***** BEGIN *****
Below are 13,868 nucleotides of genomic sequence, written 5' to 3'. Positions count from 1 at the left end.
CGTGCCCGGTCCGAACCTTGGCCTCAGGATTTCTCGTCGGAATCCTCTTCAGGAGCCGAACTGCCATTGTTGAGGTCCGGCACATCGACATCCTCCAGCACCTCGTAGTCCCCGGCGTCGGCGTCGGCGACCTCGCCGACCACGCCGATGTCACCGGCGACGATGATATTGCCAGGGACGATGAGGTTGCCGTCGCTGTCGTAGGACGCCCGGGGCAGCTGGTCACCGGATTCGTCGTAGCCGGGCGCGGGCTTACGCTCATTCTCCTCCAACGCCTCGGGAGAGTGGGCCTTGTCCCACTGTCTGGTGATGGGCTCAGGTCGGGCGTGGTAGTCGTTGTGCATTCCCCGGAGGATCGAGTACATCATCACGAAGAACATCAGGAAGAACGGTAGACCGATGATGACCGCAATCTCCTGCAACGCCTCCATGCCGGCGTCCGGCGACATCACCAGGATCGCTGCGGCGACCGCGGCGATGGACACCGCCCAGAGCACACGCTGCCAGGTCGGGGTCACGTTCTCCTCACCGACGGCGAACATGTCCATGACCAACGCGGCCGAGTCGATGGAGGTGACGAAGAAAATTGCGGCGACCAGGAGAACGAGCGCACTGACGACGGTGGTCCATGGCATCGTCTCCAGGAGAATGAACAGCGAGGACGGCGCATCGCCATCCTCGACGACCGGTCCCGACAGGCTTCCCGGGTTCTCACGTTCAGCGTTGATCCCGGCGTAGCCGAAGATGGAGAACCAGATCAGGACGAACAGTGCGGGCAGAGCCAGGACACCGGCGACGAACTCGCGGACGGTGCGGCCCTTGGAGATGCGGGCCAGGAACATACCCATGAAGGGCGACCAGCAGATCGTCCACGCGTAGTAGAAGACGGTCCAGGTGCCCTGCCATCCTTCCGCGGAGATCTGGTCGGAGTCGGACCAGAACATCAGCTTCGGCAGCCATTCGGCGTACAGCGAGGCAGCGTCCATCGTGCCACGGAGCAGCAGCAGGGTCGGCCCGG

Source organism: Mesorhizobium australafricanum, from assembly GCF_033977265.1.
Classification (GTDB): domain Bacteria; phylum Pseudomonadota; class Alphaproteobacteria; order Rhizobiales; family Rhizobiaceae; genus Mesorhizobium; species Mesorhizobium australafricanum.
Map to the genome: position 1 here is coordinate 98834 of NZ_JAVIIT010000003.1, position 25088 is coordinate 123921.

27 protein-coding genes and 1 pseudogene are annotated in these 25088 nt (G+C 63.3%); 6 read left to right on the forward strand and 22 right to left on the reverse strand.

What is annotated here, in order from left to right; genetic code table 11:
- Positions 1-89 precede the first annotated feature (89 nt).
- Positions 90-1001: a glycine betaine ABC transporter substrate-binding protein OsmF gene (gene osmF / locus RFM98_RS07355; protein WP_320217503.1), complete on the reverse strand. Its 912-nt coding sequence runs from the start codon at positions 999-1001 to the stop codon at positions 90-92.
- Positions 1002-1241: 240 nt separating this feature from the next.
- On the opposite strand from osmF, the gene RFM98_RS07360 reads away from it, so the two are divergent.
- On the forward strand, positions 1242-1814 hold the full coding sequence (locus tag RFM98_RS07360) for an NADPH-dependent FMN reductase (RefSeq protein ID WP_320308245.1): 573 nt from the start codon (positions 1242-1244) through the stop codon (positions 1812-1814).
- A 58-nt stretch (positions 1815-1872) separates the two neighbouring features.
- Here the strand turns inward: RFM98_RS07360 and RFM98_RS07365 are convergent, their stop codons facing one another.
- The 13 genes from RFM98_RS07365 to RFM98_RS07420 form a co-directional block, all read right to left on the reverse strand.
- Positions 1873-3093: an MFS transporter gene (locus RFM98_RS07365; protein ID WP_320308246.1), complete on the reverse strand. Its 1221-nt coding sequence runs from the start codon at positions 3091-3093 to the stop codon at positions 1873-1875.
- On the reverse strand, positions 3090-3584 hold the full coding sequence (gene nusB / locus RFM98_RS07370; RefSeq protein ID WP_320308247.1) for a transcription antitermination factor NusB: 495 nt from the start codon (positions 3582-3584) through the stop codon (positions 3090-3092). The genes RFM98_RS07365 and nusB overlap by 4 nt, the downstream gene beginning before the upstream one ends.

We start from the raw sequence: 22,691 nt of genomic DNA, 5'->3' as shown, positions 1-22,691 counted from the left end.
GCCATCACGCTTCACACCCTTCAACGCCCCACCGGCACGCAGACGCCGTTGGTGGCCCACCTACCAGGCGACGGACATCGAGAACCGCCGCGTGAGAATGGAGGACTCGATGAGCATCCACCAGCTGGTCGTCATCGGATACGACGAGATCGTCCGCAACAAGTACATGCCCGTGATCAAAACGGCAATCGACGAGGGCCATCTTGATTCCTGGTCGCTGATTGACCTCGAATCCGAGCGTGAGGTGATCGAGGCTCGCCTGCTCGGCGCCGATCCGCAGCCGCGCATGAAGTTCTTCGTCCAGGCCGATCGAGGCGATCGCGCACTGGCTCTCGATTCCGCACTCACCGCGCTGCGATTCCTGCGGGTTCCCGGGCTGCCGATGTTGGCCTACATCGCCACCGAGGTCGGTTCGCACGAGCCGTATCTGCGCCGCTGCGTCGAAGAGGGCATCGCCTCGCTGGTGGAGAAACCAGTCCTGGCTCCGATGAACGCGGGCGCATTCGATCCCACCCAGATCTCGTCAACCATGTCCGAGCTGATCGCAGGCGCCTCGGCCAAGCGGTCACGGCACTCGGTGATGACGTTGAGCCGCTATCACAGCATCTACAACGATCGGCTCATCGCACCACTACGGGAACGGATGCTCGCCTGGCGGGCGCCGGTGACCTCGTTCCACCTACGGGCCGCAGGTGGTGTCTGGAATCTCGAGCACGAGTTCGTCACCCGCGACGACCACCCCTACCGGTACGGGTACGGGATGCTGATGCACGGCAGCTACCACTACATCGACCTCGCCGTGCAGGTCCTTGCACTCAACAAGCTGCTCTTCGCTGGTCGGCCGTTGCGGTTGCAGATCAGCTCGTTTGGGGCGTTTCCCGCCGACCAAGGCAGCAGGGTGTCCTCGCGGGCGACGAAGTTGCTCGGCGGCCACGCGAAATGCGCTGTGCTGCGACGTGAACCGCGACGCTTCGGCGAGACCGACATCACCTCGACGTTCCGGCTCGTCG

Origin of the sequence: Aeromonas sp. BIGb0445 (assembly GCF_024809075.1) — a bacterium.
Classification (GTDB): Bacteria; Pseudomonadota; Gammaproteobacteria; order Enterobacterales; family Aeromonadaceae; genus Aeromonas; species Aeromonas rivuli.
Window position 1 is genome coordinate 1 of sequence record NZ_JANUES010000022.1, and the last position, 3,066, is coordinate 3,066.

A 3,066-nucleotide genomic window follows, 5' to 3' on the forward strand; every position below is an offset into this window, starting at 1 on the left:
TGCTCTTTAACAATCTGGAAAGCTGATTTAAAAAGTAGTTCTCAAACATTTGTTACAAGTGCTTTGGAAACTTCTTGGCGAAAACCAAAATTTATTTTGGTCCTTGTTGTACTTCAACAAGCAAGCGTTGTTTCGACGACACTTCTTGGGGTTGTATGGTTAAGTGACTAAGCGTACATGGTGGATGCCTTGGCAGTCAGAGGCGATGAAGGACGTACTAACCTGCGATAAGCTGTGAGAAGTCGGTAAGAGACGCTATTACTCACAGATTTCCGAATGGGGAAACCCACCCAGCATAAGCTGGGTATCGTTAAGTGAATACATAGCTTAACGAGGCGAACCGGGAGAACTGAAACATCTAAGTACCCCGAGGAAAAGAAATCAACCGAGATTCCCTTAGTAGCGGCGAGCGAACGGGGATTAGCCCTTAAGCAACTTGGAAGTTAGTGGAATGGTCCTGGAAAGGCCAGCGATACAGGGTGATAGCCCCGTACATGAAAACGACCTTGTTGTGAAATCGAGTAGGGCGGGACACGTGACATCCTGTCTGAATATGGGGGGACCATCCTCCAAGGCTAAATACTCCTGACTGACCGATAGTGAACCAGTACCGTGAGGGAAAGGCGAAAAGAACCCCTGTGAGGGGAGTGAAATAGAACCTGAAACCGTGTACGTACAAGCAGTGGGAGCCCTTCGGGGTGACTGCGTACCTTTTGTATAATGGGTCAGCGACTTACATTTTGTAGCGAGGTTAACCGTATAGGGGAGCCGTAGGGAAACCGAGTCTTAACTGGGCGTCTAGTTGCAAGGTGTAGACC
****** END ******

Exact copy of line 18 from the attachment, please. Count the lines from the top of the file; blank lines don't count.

We start from the raw sequence: 22,691 nt of genomic DNA, 5'->3' as shown, positions 1-22,691 counted from the left end.